This plant grows well in partial shade, such as the kind on the edge of woodlands or under deciduous trees with breaks in the foliage through which dappled sunlight penetrates. Many Salvias thrive in partial shade, including ones that spend part of their day in full sunlight. Some species need partial shade to overcome severe heat and dry soil.
This plant grows well in an outdoor container, such as on a patio.
Some containerized Salvias leaf out and flower year after year following a period of dormancy. Annuals in containers may die back and appear to grow again when they reseed.
During extreme heat, check the soil in container plantings once or twice daily to be sure it doesn't completely dry out. Feel its surface for coolness, then gently poke a finger into the soil to check for dryness.
When growing a fragrance garden, this is a good selection.
Most Salvias have pleasant scents, but some are intoxicatingly fragrant. Some are short enough for border plantings that release a heady perfume as you brush against them when strolling along a path. Other taller types make good landscape highlights, particularly by doors where their scent can be enjoyed on entry and exit.
Plant hardiness Zones defined by the U.S. Department of Agriculture tell you the minimum temperatures a plant can withstand in your garden. The USDA divides the nation into winter climate areas from coldest (Zone 1) to warmest (Zone 11).
However, it is sometimes possible to grow a Zone 6 Salvia as a perennial in Zone 5 if you provide preferential care, such as winter mulching and a location sheltered from harsh winds. In contrast, a Zone 9 Salvia may act like a perennial in Zone 10 if given a bit of shade or extra water.
To create a harmonious landscape plan, it is important to consider the heights of individual plants.
Height also affects function. Short Salvias often make excellent ground covers that conserve soil moisture and discourage weeds while also brightening your yard. Medium-height Salvias, such as ones 36 inches tall, often are ideal border plants. A tall Salvia planted singly can highlight a landscape; multiple plantings can form an attractive screen.
By considering the width of a plant, you can determine how many to place in a row or what other plants to grow with it.
For example, a narrow, moderate-height Salvia may look good interplanted with bushier species, kind of like Mutt and Jeff.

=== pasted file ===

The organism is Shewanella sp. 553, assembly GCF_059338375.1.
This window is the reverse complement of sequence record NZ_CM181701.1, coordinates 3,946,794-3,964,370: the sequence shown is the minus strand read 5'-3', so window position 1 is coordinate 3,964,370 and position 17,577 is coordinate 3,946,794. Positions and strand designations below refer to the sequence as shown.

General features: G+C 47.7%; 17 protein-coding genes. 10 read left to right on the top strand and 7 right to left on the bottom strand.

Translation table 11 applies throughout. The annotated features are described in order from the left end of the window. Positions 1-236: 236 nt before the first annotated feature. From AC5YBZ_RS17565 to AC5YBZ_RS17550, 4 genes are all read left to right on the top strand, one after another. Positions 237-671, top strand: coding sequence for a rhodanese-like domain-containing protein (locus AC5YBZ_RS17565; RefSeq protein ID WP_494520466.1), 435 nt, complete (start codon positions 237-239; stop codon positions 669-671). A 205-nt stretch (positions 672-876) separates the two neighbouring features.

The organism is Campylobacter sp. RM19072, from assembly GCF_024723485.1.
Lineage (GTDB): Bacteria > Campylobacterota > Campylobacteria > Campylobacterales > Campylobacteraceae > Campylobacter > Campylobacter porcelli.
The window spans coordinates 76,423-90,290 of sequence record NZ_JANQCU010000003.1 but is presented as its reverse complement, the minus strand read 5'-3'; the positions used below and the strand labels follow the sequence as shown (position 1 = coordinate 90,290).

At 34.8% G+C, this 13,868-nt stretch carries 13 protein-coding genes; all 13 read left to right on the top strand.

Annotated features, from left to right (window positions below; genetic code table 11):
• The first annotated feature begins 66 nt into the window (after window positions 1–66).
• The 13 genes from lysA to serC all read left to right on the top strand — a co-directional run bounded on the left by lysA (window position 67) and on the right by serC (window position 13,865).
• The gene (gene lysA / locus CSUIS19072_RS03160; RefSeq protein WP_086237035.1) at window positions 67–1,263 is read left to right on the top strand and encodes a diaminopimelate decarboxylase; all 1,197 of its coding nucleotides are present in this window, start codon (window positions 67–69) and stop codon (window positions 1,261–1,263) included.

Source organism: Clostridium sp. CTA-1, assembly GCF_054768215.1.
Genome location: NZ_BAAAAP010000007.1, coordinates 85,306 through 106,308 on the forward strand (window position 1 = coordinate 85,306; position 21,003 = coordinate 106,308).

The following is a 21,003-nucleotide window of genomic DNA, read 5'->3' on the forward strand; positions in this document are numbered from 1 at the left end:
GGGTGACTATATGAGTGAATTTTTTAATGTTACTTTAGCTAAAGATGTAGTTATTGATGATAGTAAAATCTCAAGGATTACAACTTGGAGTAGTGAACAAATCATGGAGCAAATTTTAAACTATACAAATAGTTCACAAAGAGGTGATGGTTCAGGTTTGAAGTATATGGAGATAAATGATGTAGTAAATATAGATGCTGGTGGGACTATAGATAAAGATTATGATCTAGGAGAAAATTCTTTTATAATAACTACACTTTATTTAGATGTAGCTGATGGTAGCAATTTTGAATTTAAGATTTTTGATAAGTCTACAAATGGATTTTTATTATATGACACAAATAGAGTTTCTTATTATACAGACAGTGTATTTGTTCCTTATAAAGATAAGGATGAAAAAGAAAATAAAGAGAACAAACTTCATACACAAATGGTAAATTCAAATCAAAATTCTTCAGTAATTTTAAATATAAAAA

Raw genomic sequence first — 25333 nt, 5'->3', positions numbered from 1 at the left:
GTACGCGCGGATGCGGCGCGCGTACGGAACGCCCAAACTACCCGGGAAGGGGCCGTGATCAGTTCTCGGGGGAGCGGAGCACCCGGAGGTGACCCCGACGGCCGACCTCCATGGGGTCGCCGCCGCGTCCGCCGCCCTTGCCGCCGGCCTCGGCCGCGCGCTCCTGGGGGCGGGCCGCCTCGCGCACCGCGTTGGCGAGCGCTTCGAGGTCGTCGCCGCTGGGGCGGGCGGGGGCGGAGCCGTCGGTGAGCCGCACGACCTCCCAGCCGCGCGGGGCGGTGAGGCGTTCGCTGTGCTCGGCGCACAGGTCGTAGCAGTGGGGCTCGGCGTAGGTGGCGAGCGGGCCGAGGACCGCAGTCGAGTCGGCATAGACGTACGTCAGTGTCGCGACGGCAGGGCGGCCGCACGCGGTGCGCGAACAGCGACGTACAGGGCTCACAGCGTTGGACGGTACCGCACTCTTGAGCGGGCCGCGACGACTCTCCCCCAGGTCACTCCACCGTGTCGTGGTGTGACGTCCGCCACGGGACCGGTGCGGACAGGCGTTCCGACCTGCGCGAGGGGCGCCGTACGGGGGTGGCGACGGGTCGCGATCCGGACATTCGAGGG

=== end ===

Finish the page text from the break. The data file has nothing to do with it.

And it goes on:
In contrast, wide-spreading Salvias are economical for hiding lengths of wall and fence or for creating hedge-like divisions in a yard.
Plant this herbaceous species in the USDA Zones where it grows as a perennial, returning year after year.
After dying back to the ground at frost, herbaceous perennials emerge in the Spring with soft, new growth. A Salvia that is perennial in one region, may be an annual in another depending on local conditions, such as winter temperatures.
If you live in USDA Zone 5, for example, Salvias in our catalog cited as growing well in Zone 5 or lower will be perennial. Those cited as doing well in Zones 6 or higher may do well in Zone 5, but generally will act like annuals coming back from seed instead of the parent plant’s roots.
This plant needs regular watering based on what is appropriate to your local conditions.
In some extremely hot, arid climates, this may mean daily watering in Summer. Although many drought-resistant Salvias survive on little to no watering due to local rainfall and deep roots meeting their moisture needs, others need regular doses. The size and frequency of the dose depends on your climate.
In the right locale, this plant survives and thrives despite minimal summer water.
Drought resistance is an important characteristic of xeriscapic – dry landscape – plants, a category that includes a multitude of Salvias. Many low-water Salvias are native to parts of the world with little rainfall all year or regions where summers are dry and winters are wet.
Nevertheless, there are also drought-resistant Salvias for places such as Florida where winters are dry and summers are wet.
This plant reaches peak bloom in Fall or flowers for much of the season.
It may begin flowering much earlier in the year. Bloom time for some Salvias lasts from Spring till first frost. Others begin flowering in Summer and continue into Fall. There are also Salvias that don’t bloom until late Fall and continue into Winter if grown in mild-Winter areas.
There is a great deal of overlap in blooming seasons for Salvias.
This plant reaches peak bloom during Spring or flowers for much of the season.
However, it may begin flowering sooner. Some Spring-blooming Salvias begin flowering in Winter; others start in Spring, keep producing color through summer and may continue on into autumn and first frost. Still others flower only in Spring.
There is a great deal of overlap in blooming seasons for Salvias.
Unless local forage is in short supply, most deer likely will avoid this plant.
It appears that deer dislike Salvias, in general, due to their volatile oils that make the plants so fragrant and savory in cooking. However, the only completely deer-proof plants are the ones grown beyond reach.
Based on our experience and reports from customers, hummingbirds (Trochilidae spp.) love this plant.
Hummingbirds exist only in the Americas where their 300-plus species are particularly fond of the nectar in brightly colored Salvias from the Western Hemisphere. However, if favorites aren’t available, they dine on the nectar of most Salvias.
Hummingbirds repay thoughtful plantings by helping to pollinate your garden